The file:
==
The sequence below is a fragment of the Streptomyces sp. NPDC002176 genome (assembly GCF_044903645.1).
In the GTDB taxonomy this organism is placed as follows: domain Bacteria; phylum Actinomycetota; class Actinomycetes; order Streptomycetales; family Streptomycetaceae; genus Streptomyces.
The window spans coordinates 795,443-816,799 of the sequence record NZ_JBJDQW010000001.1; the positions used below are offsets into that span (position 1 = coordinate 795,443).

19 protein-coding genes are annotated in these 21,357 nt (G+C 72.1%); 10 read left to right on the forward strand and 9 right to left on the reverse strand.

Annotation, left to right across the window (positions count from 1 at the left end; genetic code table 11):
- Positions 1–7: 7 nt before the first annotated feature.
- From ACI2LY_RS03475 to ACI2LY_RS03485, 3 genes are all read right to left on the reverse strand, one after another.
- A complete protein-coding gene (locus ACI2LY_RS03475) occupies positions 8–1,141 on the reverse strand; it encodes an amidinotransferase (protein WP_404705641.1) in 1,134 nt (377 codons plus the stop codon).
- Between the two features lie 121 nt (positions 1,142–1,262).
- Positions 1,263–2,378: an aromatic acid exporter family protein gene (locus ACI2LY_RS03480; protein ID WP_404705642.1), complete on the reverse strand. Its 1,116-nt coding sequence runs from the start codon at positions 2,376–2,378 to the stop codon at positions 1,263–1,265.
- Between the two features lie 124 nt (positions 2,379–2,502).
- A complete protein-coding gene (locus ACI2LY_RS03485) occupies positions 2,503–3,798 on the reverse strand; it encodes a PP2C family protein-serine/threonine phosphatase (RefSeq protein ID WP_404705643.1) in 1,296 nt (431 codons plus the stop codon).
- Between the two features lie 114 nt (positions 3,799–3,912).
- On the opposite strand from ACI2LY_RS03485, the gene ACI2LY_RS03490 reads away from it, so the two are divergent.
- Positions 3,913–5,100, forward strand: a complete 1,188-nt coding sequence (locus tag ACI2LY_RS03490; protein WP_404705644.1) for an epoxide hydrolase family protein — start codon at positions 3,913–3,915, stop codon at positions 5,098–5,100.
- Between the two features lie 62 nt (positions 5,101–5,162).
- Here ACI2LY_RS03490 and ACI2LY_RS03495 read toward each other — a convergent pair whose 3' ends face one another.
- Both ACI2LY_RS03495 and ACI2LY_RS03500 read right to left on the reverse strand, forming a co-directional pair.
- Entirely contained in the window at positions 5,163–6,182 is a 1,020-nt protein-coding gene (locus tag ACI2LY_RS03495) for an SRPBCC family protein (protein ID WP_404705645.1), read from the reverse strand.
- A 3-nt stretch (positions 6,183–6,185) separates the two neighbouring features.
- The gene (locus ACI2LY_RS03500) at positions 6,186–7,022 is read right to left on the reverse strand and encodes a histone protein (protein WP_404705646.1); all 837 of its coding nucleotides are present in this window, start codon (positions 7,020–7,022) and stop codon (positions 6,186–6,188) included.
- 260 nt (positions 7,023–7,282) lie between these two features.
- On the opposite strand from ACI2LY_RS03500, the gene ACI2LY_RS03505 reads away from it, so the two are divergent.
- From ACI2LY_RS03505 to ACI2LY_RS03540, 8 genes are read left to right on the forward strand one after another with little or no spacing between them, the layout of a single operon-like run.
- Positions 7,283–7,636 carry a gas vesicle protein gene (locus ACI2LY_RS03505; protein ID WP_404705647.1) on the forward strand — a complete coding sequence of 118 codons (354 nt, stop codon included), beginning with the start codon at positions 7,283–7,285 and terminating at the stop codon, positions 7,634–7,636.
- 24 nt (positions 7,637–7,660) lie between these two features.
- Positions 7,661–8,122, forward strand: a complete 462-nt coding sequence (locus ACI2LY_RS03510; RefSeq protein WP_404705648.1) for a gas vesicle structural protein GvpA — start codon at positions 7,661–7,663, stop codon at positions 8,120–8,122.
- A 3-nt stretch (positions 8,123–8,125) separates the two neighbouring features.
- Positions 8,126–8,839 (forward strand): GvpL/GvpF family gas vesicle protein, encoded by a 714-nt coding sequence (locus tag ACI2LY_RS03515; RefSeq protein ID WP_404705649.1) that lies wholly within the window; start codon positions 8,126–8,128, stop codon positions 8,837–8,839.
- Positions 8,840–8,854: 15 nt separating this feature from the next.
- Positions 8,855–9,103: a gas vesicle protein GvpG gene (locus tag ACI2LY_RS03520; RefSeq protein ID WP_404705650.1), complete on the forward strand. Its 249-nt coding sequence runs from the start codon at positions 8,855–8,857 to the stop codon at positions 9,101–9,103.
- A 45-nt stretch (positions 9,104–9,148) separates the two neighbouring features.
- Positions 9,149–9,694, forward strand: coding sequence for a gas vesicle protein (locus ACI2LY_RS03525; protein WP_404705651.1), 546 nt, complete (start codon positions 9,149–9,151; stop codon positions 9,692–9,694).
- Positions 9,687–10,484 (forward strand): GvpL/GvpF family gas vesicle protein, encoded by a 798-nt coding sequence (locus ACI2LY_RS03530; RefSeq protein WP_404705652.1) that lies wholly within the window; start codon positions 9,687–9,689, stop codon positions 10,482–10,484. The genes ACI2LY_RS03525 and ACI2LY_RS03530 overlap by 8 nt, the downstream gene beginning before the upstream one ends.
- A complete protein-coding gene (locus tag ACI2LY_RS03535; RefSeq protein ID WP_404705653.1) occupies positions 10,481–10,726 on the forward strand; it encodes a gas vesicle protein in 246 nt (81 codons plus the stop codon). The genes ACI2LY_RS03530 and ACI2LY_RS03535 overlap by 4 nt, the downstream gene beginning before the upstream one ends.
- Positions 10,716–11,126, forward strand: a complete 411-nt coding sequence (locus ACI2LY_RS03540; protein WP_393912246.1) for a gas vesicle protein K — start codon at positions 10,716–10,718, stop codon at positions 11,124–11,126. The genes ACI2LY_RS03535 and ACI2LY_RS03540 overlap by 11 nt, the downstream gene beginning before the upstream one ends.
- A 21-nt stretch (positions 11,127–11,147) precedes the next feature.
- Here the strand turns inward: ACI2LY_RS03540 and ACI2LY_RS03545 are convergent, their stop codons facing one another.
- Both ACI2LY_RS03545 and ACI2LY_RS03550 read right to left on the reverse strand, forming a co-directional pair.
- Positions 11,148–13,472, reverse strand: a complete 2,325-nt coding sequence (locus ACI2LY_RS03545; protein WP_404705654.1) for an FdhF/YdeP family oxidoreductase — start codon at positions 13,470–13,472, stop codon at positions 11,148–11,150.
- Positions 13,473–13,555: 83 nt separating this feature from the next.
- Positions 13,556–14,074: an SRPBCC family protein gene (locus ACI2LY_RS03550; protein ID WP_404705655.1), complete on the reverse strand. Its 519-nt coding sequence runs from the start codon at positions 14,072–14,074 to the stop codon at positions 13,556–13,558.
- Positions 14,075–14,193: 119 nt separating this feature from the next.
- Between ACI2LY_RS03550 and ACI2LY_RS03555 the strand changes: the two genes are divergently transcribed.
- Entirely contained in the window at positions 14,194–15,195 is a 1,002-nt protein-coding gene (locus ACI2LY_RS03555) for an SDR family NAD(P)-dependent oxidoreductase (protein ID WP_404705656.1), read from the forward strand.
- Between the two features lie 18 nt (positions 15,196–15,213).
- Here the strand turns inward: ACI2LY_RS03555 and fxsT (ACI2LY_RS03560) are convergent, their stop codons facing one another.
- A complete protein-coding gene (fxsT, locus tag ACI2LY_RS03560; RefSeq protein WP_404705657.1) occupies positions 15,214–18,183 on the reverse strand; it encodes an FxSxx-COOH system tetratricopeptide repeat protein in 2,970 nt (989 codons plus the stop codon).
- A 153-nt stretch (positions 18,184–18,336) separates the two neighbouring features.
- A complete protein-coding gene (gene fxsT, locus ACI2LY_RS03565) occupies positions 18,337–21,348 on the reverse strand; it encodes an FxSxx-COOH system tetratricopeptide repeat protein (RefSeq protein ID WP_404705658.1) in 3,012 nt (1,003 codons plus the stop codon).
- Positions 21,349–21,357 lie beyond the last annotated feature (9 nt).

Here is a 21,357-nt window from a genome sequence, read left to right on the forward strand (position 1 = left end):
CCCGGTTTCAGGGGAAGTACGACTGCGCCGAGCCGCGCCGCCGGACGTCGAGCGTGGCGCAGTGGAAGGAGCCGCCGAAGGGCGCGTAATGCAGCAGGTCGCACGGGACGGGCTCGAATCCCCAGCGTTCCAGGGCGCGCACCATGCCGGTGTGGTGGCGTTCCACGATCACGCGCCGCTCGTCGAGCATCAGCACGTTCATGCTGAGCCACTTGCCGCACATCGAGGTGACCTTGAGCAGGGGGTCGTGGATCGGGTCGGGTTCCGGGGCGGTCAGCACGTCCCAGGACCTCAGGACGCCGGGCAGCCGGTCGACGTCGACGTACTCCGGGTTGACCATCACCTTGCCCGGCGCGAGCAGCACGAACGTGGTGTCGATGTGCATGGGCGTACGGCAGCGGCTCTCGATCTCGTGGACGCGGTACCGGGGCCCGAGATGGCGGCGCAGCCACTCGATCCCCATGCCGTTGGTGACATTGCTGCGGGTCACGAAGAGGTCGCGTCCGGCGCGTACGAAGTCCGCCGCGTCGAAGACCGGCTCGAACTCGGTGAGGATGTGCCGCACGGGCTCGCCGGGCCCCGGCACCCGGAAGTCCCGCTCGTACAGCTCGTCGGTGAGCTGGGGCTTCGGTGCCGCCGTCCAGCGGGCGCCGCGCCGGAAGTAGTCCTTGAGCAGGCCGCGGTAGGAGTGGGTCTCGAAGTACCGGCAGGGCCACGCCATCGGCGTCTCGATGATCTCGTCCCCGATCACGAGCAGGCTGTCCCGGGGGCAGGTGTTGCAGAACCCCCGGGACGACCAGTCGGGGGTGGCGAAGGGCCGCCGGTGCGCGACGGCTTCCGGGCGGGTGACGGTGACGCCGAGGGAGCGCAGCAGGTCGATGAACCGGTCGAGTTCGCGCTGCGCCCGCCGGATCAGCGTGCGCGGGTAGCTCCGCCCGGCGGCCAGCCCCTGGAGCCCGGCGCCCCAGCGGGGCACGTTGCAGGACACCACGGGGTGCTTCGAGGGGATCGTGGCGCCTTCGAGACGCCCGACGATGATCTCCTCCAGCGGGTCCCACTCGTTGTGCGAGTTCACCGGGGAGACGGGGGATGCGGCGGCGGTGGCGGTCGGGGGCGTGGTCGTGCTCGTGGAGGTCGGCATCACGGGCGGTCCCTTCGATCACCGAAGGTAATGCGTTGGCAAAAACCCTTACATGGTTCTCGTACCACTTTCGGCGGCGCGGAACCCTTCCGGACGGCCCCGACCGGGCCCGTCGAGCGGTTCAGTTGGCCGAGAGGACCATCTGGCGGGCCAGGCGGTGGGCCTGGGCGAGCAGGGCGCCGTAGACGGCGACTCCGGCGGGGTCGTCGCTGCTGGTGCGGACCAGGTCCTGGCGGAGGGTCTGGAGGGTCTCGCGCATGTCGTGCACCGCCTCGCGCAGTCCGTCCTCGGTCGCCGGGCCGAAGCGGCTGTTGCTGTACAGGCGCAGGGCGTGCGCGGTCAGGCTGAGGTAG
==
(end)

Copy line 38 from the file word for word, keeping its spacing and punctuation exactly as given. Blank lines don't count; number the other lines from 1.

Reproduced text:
- Here the strand turns inward: ACI2LY_RS03540 and ACI2LY_RS03545 are convergent, their stop codons facing one another.